Last week, a new heart risk calculator was launched with great fanfare. This week, it’s under fire.
For patients long frustrated by the sometimes whiplash-inducing back and forth of health recommendations, it might seem another cause to doubt taking any study–or advice from doctors–seriously. And, as the Lancet prepares to publish its critique of the calculator tomorrow, no doubt there are some lessons in coordinating how information like this is released.
But no evaluator is perfect. Indeed, the controversy highlights the biggest problem in preventive medicine – finding the best way to identify the highest risk individuals and match them to the best treatments available to lower that risk of developing disease. For something as complex as heart disease, it’s not likely that a single formula, such as the risk calculator, can accurately incorporate the various contributions of everything from weight, diet, smoking, race, and new factors such as inflammation. In 2003, for example, the AHA and the Centers for Disease Control studied the available data on the role that inflammation, as measured by a protein called C-reactive protein in the blood, plays in heart attacks and determined that the data wasn’t strong enough to recommend routine screening of all adults for CRP, but did advise that doctors could take advantage of the test, at their discretion, when evaluating heart patients for risk of second heart attacks. The new model does expand criteria for treating heart disease beyond cholesterol levels, but it still does not include an assessment of CRP.
When scientists want to test a new way of predicting disease, they look back. Because the best way to evaluate how accurately a new formula or model or equation predicts who will and who won’t get sick is by starting with patients who are already affected, plugging in their information and seeing whether the new calculator would have correctly anticipated their disease.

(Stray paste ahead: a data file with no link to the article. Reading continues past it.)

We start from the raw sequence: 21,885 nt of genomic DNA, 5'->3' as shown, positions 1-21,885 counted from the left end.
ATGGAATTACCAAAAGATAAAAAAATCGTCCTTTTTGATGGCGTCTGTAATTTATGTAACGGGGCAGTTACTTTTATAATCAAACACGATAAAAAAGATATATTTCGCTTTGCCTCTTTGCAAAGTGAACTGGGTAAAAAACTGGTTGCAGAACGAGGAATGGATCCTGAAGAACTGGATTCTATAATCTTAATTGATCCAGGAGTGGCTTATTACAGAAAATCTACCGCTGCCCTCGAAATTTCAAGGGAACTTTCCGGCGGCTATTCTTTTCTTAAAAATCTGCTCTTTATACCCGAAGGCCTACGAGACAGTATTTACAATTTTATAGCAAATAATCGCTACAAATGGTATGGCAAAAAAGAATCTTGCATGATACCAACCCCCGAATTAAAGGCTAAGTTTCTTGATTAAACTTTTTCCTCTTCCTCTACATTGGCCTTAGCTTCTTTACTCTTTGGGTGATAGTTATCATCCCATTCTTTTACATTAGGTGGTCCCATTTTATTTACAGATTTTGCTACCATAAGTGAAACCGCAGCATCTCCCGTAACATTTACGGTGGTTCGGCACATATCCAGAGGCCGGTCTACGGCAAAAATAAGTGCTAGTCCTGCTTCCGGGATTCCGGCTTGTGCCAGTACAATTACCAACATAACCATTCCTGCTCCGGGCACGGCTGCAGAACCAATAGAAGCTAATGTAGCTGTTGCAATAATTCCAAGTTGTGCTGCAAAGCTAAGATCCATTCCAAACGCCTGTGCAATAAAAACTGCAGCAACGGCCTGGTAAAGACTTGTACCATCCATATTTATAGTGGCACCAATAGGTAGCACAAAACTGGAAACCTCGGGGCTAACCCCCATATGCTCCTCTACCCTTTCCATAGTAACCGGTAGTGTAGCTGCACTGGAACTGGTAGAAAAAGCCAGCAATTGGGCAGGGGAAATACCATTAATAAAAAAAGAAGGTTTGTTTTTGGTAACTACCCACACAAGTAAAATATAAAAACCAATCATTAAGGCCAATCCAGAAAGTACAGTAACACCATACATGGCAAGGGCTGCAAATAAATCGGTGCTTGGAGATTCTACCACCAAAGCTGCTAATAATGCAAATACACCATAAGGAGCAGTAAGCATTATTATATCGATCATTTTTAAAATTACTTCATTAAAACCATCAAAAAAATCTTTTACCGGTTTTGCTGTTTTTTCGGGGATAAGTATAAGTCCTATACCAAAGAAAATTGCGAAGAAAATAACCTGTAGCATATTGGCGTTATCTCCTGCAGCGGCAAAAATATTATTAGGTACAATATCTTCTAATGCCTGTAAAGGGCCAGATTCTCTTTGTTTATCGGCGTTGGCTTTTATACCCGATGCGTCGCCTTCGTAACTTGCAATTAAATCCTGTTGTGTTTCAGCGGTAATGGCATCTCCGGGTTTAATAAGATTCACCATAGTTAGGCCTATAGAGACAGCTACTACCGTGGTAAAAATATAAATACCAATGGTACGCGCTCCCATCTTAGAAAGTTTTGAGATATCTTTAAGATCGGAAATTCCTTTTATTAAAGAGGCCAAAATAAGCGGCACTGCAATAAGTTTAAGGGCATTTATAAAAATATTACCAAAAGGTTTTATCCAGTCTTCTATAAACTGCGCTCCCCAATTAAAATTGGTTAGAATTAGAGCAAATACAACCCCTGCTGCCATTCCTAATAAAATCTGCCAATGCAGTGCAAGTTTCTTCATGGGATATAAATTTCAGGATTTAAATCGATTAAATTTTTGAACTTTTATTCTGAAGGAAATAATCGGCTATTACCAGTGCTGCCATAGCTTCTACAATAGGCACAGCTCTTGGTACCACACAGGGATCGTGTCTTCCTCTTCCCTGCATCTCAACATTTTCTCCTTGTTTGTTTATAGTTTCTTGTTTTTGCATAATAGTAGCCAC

That’s what Dr. Paul Ridker and Dr. Nancy Cook did with the new heart risk calculator from the American Heart Association and the American College of Cardiology. The model, intended to be used by doctors to predict their patients’ risk of developing heart disease in the next 10 years, included factors such as age, race, gender, smoking history and blood pressure, as well as cholesterol levels. When it was released on last week, some experts anticipated an avalanche of confusion and criticism over the calculator, since it wasn’t clear how the formula was developed.
Ricker, a cardiologist at Brigham and Women’s Hospital and Harvard Medical School, and Cook, also at Harvard, took data from three large heart studies where all of the participants’ health information was known – their ages, smoking habits, and cholesterol levels, for example – as well as their heart disease outcomes. When they entered these measurements into the new risk calculator, however, they found that it overpredicted heart problems by 75% to 150%. That could mean the difference between prescribing a statin and not prescribing one, the doctors said in their report on their analysis, published in the Lancet.
Ridker, a pioneer in the CRP field, helmed a large study in 2008 that showed that healthy men and women with low cholesterol levels but high CRP levels who took statins lowered their risk of heart events by 44% compared to those taking placebo. He shares a patent on a blood test for the protein, and has therefore been criticized for having a conflict of interest in supporting the role of inflammation in heart disease. But his colleagues in the field have stood by the data on the landmark trial, which do show that in some people, inflammation may play an important role in contributing to heart disease.
Dr. Sidney Smith, a heart expert who served on the guidelines committee for the AHA, said to the New York Times that Ridker’s and Cook’s criticism of the model “merit attention,” and the organization is reassessing the model to see if changes need to be made to the formula.